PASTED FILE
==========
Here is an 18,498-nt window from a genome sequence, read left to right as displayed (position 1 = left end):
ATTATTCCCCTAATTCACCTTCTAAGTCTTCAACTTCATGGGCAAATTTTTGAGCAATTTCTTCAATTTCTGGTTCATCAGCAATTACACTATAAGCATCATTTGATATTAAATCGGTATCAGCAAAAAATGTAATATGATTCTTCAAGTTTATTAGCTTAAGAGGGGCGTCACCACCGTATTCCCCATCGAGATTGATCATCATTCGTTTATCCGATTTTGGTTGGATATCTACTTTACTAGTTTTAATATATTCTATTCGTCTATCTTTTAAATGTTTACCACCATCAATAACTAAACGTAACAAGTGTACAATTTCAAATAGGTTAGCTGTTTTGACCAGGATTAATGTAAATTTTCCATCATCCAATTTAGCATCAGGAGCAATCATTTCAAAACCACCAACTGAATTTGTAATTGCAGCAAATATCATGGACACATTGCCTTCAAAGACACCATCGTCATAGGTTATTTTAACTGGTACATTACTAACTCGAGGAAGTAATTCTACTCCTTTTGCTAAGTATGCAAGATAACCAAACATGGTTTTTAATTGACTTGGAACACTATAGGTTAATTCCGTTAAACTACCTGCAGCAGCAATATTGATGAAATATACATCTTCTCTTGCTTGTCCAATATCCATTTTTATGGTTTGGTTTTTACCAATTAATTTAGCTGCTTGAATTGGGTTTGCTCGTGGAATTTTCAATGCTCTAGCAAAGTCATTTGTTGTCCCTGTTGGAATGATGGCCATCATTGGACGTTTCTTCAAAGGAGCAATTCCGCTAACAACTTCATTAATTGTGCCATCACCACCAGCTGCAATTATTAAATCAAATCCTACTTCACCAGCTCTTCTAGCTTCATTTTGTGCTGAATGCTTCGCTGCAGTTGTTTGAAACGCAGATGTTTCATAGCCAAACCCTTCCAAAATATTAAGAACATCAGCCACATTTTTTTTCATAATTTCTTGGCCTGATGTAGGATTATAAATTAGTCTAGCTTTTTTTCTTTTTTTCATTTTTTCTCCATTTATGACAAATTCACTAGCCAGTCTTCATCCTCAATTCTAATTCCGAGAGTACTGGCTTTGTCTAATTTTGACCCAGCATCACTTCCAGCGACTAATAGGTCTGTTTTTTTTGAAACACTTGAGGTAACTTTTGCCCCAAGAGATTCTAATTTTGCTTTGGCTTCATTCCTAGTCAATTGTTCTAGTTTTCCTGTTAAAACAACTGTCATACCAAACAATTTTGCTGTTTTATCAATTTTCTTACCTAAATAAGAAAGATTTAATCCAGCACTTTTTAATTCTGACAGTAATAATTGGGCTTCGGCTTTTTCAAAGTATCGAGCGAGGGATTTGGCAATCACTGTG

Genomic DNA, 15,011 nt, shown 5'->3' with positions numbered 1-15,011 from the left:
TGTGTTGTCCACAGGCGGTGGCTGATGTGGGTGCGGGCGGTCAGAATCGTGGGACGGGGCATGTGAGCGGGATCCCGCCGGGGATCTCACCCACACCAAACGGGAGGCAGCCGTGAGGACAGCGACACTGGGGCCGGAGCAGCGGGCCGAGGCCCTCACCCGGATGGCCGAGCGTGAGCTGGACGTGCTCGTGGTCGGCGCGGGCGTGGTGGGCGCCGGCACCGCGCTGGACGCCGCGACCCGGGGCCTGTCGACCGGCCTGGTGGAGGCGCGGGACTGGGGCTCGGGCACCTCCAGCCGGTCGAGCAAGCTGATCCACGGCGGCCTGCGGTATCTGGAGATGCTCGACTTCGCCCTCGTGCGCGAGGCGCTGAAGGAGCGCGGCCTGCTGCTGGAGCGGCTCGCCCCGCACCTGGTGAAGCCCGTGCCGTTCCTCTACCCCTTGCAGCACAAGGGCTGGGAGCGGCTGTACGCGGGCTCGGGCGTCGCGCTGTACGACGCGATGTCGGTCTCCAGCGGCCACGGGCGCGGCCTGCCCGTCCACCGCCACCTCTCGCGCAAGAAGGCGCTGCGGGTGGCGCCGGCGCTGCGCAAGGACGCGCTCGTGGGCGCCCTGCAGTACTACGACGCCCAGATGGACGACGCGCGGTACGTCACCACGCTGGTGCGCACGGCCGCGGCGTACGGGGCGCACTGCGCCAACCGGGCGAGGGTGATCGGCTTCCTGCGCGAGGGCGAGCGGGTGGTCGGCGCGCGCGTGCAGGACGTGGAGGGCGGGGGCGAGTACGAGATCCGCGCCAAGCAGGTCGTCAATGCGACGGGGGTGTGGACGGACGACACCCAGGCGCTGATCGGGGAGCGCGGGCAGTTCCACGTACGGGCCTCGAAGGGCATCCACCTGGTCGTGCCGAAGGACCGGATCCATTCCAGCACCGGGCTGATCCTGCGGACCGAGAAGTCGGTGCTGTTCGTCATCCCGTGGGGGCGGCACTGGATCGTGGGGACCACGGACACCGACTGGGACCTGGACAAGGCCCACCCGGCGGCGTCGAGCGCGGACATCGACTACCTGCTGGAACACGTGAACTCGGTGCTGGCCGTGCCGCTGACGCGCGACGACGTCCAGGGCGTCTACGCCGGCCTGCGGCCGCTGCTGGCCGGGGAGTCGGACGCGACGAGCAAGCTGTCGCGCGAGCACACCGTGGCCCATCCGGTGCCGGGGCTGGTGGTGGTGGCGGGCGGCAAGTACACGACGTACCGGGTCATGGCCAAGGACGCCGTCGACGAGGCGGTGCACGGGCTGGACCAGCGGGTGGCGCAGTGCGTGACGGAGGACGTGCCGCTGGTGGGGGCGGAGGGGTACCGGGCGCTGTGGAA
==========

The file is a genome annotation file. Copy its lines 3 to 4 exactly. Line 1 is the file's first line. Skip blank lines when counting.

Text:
Genomic DNA, 15,011 nt, shown 5'->3' with positions numbered 1-15,011 from the left:
TGTGTTGTCCACAGGCGGTGGCTGATGTGGGTGCGGGCGGTCAGAATCGTGGGACGGGGCATGTGAGCGGGATCCCGCCGGGGATCTCACCCACACCAAACGGGAGGCAGCCGTGAGGACAGCGACACTGGGGCCGGAGCAGCGGGCCGAGGCCCTCACCCGGATGGCCGAGCGTGAGCTGGACGTGCTCGTGGTCGGCGCGGGCGTGGTGGGCGCCGGCACCGCGCTGGACGCCGCGACCCGGGGCCTGTCGACCGGCCTGGTGGAGGCGCGGGACTGGGGCTCGGGCACCTCCAGCCGGTCGAGCAAGCTGATCCACGGCGGCCTGCGGTATCTGGAGATGCTCGACTTCGCCCTCGTGCGCGAGGCGCTGAAGGAGCGCGGCCTGCTGCTGGAGCGGCTCGCCCCGCACCTGGTGAAGCCCGTGCCGTTCCTCTACCCCTTGCAGCACAAGGGCTGGGAGCGGCTGTACGCGGGCTCGGGCGTCGCGCTGTACGACGCGATGTCGGTCTCCAGCGGCCACGGGCGCGGCCTGCCCGTCCACCGCCACCTCTCGCGCAAGAAGGCGCTGCGGGTGGCGCCGGCGCTGCGCAAGGACGCGCTCGTGGGCGCCCTGCAGTACTACGACGCCCAGATGGACGACGCGCGGTACGTCACCACGCTGGTGCGCACGGCCGCGGCGTACGGGGCGCACTGCGCCAACCGGGCGAGGGTGATCGGCTTCCTGCGCGAGGGCGAGCGGGTGGTCGGCGCGCGCGTGCAGGACGTGGAGGGCGGGGGCGAGTACGAGATCCGCGCCAAGCAGGTCGTCAATGCGACGGGGGTGTGGACGGACGACACCCAGGCGCTGATCGGGGAGCGCGGGCAGTTCCACGTACGGGCCTCGAAGGGCATCCACCTGGTCGTGCCGAAGGACCGGATCCATTCCAGCACCGGGCTGATCCTGCGGACCGAGAAGTCGGTGCTGTTCGTCATCCCGTGGGGGCGGCACTGGATCGTGGGGACCACGGACACCGACTGGGACCTGGACAAGGCCCACCCGGCGGCGTCGAGCGCGGACATCGACTACCTGCTGGAACACGTGAACTCGGTGCTGGCCGTGCCGCTGACGCGCGACGACGTCCAGGGCGTCTACGCCGGCCTGCGGCCGCTGCTGGCCGGGGAGTCGGACGCGACGAGCAAGCTGTCGCGCGAGCACACCGTGGCCCATCCGGTGCCGGGGCTGGTGGTGGTGGCGGGCGGCAAGTACACGACGTACCGGGTCATGGCCAAGGACGCCGTCGACGAGGCGGTGCACGGGCTGGACCAGCGGGTGGCGCAGTGCGTGACGGAGGACGTGCCGCTGGTGGGGGCGGAGGGGTACCGGGCGCTGTGGAA